Tarnished crown – More than 100 complaints have been made to the crown estate in the face of rising rents, evictions and delays to repairs to properties. An investigation by the Guardian has unearthed growing anger about how the Queen’s £14bn property portfolio is managed. The organisation, which gives 25% of its profits to the monarch, has sought to evict 113 tenants in the past five years so they can sell their homes for profit. One evicted tenant, a retired policeman, said the estate had a public service duty. “The crown estate are custodians, they are not a bloody commercial estate agent,” he said.


Whaling reboot – Ships have set out from several ports in Japan today as the country’s fishermen resumed commercial whale hunting for the first time in 30 years. Japan defied international opinion and celebrity campaigns by withdrawing from the International Whaling Commission after failing to convince the world body to allow the practice, which it says is a longstanding tradition. But it has prompted celebrations in northern and western fishing communities as ships set sail. “We are very excited” said Yoshifumi Kai, head of the Japan Small-Type Whaling Association. “My heart is full of hope.”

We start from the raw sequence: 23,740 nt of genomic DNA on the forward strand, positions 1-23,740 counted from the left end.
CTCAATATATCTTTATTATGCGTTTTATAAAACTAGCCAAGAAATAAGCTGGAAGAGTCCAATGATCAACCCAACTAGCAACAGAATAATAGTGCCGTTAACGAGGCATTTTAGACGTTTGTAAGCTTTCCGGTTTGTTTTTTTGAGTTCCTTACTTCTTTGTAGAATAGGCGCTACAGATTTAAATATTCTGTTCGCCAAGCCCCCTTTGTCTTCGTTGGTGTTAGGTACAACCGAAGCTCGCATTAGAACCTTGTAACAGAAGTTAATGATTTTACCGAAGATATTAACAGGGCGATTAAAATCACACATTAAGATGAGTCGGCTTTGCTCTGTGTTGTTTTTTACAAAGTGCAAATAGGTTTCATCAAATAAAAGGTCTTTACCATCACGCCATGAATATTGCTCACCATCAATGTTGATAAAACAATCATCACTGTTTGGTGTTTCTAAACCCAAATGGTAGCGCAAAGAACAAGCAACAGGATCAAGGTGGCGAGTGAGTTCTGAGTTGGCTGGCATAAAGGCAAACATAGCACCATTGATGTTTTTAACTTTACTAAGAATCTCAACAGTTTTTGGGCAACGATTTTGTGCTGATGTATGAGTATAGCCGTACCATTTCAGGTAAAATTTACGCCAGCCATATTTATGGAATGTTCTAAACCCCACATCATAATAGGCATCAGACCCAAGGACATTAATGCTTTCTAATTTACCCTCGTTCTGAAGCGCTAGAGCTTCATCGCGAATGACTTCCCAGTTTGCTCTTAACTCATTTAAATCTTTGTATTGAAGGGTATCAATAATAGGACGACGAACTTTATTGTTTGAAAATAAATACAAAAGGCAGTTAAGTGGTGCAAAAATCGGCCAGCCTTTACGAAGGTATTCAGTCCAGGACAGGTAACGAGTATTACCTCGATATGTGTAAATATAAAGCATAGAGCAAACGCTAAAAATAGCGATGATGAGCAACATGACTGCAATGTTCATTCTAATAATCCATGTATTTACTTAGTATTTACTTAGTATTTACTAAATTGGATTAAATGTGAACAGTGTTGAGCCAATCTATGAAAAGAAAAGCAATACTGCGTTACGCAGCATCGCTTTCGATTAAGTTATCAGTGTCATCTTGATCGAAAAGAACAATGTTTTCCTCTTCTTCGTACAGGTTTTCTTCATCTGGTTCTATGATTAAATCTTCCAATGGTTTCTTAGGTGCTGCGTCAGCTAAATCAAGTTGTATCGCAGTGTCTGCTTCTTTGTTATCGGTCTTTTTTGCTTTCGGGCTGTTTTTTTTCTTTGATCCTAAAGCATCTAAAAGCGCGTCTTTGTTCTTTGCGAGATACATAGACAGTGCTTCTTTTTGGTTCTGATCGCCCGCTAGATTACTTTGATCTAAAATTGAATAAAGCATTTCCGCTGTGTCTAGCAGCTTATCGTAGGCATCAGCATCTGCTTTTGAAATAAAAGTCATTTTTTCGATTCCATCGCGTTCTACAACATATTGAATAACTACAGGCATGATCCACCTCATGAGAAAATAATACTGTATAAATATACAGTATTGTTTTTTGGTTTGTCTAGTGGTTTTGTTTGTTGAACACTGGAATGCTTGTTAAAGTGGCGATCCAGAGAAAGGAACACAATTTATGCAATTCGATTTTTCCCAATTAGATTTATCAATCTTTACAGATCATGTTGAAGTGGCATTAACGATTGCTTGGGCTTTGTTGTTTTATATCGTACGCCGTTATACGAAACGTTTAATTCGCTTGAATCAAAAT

truck mexico



Photograph: Fernando Carranza/Reuters

‘Incredible’ – Astonished residents of the city of Guadalajara woke on Sunday to find cars buried under a coating of hailstones up to two metres deep. The freak storm came despite temeperatures reaching 31C in recent days. “I’ve never seen such scenes in Guadalajara,” said the state governor, Enrique Alfaro. “It’s incredible.”

Today in Focus podcast: Why Fiji is awash with cocaine





Fiji police



Photograph: Rob Rickman/The Guardian

Last year, 120 bricks of cocaine, each worth thousands of dollars, washed up on the beaches of remote islands in Fiji. Kate Lyons explains how traffickers are increasingly using the islands as a staging post in the supply of drugs from central America to Australia and New Zealand. She has also reported on how Fijian police have found themselves on the frontline of an illicit multibillion-dollar industry and how the Pacific islands are the victims of growing appetite for the drugs in large cities such as Sydney and Melbourne.

Lunchtime read: The rise and rise of tourism





A packed beach in Spain.



A packed beach in Spain. Photograph: Kai Foersterling/EPA

As the summer holidays approach, we’ve crunched the numbers on the rise and rise of international tourism and what it means for the planet. There were 1.4bn tourist visits last year, according to the UN, a threefold rise since 1990, with the industry accounting for 2% of world GDP. Cheap flights and ease of internet booking are factors, along with growing number of Chinese tourists whose 143m trips made them the world’s most numerous travellers. France is the world’s most popular destination at 90m visits, ahead of Spain on 82m, although the latter still has more European visitors. The UK is in seventh place on 39m, just ahead of Germany on 37m.